What is an AED?
An Automated External Defibrillator, also known as an ‘AED’ is a portable device that analyzes and identifies shockable heart rhythms, advises the rescuer of the need for defibrillation and delivers a shock if needed to restore a normal heart rhythm. An AED will only advise the rescuer to deliver a shock if the heart is in a rhythm which can be corrected by defibrillation.
Who can use an AED?
An AED will only advise the rescuer to deliver a shock if the heart is in a rhythm which can be corrected by defibrillation. They are also made to include voice and visual prompts. For this reason, AEDs are easy and safe to use.
An AED can be used by anyone, regardless if they have been trained on them or not. However, it is highly recommended that everyone get certified in CPR and AED usage. CPR and AED training and familiarity will increase confidence in the rescuer which will lead to more efficient CPR and a more timely AED application and usage.
Where is the best location for me to install my AED?
Defibrillation is most successful if completed within 3-5 minutes of a cardiac arrest. Although there are no set guidelines on where to install your AED, there are some recommendations.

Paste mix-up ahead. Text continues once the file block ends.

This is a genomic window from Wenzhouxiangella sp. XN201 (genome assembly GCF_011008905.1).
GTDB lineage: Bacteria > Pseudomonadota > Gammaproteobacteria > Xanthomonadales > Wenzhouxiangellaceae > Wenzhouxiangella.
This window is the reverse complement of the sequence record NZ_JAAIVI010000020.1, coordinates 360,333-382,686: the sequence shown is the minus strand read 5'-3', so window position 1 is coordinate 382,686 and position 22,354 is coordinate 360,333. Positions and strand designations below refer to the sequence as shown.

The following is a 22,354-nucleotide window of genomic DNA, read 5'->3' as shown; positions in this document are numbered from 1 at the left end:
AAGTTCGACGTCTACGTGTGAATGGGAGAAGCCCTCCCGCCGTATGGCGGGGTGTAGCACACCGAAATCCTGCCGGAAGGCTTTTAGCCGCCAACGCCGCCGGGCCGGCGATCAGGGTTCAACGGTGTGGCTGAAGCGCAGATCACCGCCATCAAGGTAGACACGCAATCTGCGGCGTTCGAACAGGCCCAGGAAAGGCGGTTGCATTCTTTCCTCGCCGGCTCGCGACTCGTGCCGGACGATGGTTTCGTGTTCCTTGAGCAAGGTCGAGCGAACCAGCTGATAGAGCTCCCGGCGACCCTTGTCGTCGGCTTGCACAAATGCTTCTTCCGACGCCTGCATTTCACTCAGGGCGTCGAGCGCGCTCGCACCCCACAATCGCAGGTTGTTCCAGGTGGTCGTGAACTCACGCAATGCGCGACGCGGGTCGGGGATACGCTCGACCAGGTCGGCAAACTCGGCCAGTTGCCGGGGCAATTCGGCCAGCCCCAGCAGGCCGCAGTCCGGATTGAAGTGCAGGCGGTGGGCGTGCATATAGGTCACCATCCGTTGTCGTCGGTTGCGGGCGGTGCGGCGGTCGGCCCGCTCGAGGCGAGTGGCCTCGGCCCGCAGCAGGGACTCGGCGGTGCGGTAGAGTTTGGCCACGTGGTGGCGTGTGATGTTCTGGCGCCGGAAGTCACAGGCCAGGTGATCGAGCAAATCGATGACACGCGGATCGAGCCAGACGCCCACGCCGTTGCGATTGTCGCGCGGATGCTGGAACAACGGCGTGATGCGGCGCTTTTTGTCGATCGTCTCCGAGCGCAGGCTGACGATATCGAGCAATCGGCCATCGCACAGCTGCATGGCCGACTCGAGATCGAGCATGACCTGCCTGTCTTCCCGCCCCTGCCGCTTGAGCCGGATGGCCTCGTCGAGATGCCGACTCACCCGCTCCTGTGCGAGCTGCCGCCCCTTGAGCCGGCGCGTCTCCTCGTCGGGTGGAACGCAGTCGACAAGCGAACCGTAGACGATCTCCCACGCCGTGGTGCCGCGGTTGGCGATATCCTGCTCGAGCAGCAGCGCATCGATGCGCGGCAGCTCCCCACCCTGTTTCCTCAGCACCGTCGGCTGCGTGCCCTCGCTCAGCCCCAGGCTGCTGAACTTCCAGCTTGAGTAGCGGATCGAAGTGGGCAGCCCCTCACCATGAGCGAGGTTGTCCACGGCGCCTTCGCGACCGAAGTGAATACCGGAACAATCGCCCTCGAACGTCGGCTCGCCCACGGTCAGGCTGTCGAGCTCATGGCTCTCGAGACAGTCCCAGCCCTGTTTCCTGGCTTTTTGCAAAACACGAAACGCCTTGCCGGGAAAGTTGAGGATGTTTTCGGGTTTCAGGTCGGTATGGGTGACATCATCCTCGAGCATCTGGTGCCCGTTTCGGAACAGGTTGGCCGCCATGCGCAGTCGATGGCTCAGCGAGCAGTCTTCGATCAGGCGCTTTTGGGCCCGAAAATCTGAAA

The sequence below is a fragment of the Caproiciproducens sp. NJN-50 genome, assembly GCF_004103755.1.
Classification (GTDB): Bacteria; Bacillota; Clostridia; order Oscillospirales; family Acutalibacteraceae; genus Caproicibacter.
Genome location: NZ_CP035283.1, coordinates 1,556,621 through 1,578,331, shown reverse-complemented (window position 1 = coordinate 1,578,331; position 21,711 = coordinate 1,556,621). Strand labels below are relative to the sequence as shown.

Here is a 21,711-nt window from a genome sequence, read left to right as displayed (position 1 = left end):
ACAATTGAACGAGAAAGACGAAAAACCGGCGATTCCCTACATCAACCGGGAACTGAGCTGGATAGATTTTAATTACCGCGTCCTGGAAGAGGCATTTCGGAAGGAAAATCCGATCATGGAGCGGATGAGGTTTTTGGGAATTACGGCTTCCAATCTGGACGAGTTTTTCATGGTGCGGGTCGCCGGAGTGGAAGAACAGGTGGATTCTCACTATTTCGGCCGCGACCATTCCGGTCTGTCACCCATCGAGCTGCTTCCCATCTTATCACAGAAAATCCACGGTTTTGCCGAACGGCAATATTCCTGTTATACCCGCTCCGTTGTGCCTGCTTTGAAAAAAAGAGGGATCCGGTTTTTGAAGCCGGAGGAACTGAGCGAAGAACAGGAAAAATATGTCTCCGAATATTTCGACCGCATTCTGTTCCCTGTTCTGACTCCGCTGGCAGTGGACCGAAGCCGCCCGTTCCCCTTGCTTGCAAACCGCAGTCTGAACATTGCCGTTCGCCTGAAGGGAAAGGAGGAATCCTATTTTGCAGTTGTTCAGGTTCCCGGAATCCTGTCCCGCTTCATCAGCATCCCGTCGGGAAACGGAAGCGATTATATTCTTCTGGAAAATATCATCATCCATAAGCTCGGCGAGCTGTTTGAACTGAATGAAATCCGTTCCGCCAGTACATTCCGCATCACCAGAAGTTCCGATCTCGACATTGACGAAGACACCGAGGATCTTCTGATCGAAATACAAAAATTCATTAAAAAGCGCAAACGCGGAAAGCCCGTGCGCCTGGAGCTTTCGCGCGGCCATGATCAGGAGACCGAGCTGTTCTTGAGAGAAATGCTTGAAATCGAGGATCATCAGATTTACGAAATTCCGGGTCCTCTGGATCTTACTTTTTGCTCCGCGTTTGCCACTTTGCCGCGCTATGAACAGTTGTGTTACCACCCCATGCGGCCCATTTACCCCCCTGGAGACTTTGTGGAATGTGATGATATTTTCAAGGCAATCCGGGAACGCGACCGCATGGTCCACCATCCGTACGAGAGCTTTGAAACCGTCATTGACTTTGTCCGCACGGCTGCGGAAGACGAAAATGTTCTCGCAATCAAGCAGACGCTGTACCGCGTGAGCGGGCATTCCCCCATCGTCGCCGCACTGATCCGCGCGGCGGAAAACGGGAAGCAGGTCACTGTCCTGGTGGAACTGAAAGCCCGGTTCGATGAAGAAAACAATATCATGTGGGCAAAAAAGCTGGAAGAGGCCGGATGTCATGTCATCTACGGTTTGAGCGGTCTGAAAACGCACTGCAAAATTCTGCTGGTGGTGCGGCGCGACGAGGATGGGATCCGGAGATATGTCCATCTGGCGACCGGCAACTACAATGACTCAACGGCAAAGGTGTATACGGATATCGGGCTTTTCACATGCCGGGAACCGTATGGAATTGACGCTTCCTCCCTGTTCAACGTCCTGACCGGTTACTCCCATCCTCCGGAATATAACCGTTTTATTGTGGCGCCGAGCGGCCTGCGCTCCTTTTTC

Please visit CPR & AED Information: Where to start when purchasing an AED for location suggestions.
How can I purchase an AED?
Emergency Health Services is in charge of the provincial AED Registry. We do not sell AEDs nor do we promote the sale of any one make or model. We follow the Canadian Heart & Stroke suggestion to contact and/or compare each AED company and to make a decision based on your own organizational needs. Heart & Stroke have a list of Health Canada approved AEDs on their website:
How do I maintain my AED?
All AED maintenance items should be covered by the manufacturer or vendor you purchased your device from; please refer to the manual that came with your AED at the time of purchase or donation. If you have any concerns about your device, please contact your vendor.